behaviour to maintain. Therefore, and regardless of their per-
ceived ability to suppress stereotypes, the intended beha-
vioural eects could not be maintained over time. These
ndings also illustrate the need for careful evaluation of train-
ing interventions: Evaluating interventions solely on the basis
of Kirkpatricks Level 1 criteria (e.g., attitudinal reactions like
perceived ability of being non-discriminatory; see Kirkpatrick,
1998) might not be sucient and even misleading. To reduce
hiring discrimination, one should focus on the corresponding
outcome variable (i.e., job suitability ratings), which is the cri-
tical outcome of interest in the context of resume-screening.
Strengths, limitations, and research opportunities
To the best of our knowledge, this is one of the rst few studies
that investigated the eectiveness of recruiter training to
reduce hiring discrimination in resume-screening. In doing so,
we address Sues call (1991) to investigate ways to avert dis-
crimination at the recruitment stage. Moreover, we considered
two dierent training interventions (IET vs. SFR), given Kulik
and Roberson (2008) suggestion that more systematic com-
parisons are needed that identify the unique value of dierent
elements of diversity education(p. 316). Secondly, the success
of training programmes largely depends on how compatible
training programmes are with criteria of successful task perfor-
mance (i.e., criterion relevance; Goldstein & Ford, 2002). To
date, there is limited research that considers and discusses
cross-cultural training programmes features that might aect
training eectiveness (Kalinoski et al., 2013), and no research
that targets resume-screening (Derous & Ryan, 2019). We pre-
sented four training programmes features on which the two
training programmes of interest (i.e., IET and SFR) diered and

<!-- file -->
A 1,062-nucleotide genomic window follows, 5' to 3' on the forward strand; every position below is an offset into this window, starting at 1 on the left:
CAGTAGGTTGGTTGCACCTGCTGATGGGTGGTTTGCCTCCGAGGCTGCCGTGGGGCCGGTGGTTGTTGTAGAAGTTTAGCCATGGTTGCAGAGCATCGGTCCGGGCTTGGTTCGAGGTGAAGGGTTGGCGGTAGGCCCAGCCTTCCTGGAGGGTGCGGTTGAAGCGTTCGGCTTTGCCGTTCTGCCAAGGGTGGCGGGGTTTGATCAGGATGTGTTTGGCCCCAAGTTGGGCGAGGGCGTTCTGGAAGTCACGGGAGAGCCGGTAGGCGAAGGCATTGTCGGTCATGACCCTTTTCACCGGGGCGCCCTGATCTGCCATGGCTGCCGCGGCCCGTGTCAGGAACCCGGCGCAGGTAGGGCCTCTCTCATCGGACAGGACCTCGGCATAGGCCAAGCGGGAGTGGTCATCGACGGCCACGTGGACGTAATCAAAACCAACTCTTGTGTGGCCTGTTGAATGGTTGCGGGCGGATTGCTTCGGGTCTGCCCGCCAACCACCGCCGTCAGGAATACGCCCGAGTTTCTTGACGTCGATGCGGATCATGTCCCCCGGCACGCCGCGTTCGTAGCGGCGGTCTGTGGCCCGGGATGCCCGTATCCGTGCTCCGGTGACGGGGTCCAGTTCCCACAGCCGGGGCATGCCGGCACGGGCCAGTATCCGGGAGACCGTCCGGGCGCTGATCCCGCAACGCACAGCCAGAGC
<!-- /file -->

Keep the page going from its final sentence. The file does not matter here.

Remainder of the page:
we discussed their potential dierential eects on training out-
comes. As a next research step, one could use a modular
approachby disentangling these training characteristics in
a more systematic way to get a more ne-grained picture of
diversity training eects (e.g., using culture-specic instead of
culture-general vignettes in an assimilator). Furthermore, we
replicated some of Baltes and colleaguesearlier ndings
(Rudolph et al., 2012) and we successfully adapted the SFR to
reduce bias against Arab/Moroccan individuals in a subsequent
resume-screening task, which is a novel result. Follow-up
research might investigate the task focusing on other poten-
tially stigmatized social groups.
As with any study, some limitations are noteworthy.
Respondents in our study were business students preparing
for the labour market, which might be considered as subopti-
mal for the ecological validity of the design, but was deemed
appropriate for several reasons. First, for ethical reasons, we
could not conduct our research among real recruiters nor
applicants as we would potentially impact actual hiring deci-
sions. Secondly, business students are commonly considered
future managers in the literature of business ethics training
(e.g., Ballantine et al., 2018; Grünbaum, 1997), entrepreneurship
(e.g., Sansone et al., 2019), and work-family research (e.g., Bu &
McKeen, 2000). Similarly, business students in our sample are
future managers who will make personnel decisions in their
future career. While we acknowledge that context characteris-
tics (e.g., organizational culture, tie pressure) might be dierent
for professionals versus students, the basic psychological and
cognitive processes regarding information processing (e.g.,
Fiske, 1998) should be the same. There is indeed evidence